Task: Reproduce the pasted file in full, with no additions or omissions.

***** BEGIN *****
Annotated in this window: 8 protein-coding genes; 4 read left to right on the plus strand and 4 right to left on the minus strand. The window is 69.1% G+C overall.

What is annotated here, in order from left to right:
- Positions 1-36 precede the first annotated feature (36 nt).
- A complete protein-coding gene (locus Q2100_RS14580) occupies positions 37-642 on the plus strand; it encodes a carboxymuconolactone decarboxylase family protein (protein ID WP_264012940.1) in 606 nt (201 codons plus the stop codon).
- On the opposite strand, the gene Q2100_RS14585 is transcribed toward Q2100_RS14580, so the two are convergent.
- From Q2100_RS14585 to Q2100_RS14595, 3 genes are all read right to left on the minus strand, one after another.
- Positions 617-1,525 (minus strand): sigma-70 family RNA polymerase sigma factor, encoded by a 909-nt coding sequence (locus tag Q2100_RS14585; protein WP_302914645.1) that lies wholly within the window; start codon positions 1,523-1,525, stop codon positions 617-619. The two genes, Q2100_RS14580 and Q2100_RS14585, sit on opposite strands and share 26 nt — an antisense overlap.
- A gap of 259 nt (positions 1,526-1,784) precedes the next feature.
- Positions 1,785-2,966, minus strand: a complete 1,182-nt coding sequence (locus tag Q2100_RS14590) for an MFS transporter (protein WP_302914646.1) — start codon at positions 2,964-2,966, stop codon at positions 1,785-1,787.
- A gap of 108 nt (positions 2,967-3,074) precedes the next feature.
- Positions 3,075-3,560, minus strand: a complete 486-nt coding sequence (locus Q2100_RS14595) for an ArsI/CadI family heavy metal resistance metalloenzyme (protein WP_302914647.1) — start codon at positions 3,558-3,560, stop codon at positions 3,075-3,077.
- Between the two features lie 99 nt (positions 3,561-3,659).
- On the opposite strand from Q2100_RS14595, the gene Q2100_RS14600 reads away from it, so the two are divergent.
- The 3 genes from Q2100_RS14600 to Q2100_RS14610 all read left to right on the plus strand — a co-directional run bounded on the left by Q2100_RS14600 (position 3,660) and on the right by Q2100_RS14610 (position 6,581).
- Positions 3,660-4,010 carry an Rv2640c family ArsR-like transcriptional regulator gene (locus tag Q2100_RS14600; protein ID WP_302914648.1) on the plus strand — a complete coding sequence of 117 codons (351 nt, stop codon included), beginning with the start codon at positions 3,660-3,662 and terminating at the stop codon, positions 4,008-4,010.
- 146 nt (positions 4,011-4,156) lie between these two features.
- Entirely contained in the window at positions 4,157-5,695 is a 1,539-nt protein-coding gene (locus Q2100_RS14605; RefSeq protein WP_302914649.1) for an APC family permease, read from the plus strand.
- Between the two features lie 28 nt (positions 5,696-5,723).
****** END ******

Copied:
Annotated in this window: 8 protein-coding genes; 4 read left to right on the plus strand and 4 right to left on the minus strand. The window is 69.1% G+C overall.

What is annotated here, in order from left to right:
- Positions 1-36 precede the first annotated feature (36 nt).
- A complete protein-coding gene (locus Q2100_RS14580) occupies positions 37-642 on the plus strand; it encodes a carboxymuconolactone decarboxylase family protein (protein ID WP_264012940.1) in 606 nt (201 codons plus the stop codon).
- On the opposite strand, the gene Q2100_RS14585 is transcribed toward Q2100_RS14580, so the two are convergent.
- From Q2100_RS14585 to Q2100_RS14595, 3 genes are all read right to left on the minus strand, one after another.
- Positions 617-1,525 (minus strand): sigma-70 family RNA polymerase sigma factor, encoded by a 909-nt coding sequence (locus tag Q2100_RS14585; protein WP_302914645.1) that lies wholly within the window; start codon positions 1,523-1,525, stop codon positions 617-619. The two genes, Q2100_RS14580 and Q2100_RS14585, sit on opposite strands and share 26 nt — an antisense overlap.
- A gap of 259 nt (positions 1,526-1,784) precedes the next feature.
- Positions 1,785-2,966, minus strand: a complete 1,182-nt coding sequence (locus tag Q2100_RS14590) for an MFS transporter (protein WP_302914646.1) — start codon at positions 2,964-2,966, stop codon at positions 1,785-1,787.
- A gap of 108 nt (positions 2,967-3,074) precedes the next feature.
- Positions 3,075-3,560, minus strand: a complete 486-nt coding sequence (locus Q2100_RS14595) for an ArsI/CadI family heavy metal resistance metalloenzyme (protein WP_302914647.1) — start codon at positions 3,558-3,560, stop codon at positions 3,075-3,077.
- Between the two features lie 99 nt (positions 3,561-3,659).
- On the opposite strand from Q2100_RS14595, the gene Q2100_RS14600 reads away from it, so the two are divergent.
- The 3 genes from Q2100_RS14600 to Q2100_RS14610 all read left to right on the plus strand — a co-directional run bounded on the left by Q2100_RS14600 (position 3,660) and on the right by Q2100_RS14610 (position 6,581).
- Positions 3,660-4,010 carry an Rv2640c family ArsR-like transcriptional regulator gene (locus tag Q2100_RS14600; protein ID WP_302914648.1) on the plus strand — a complete coding sequence of 117 codons (351 nt, stop codon included), beginning with the start codon at positions 3,660-3,662 and terminating at the stop codon, positions 4,008-4,010.
- 146 nt (positions 4,011-4,156) lie between these two features.
- Entirely contained in the window at positions 4,157-5,695 is a 1,539-nt protein-coding gene (locus Q2100_RS14605; RefSeq protein WP_302914649.1) for an APC family permease, read from the plus strand.
- Between the two features lie 28 nt (positions 5,696-5,723).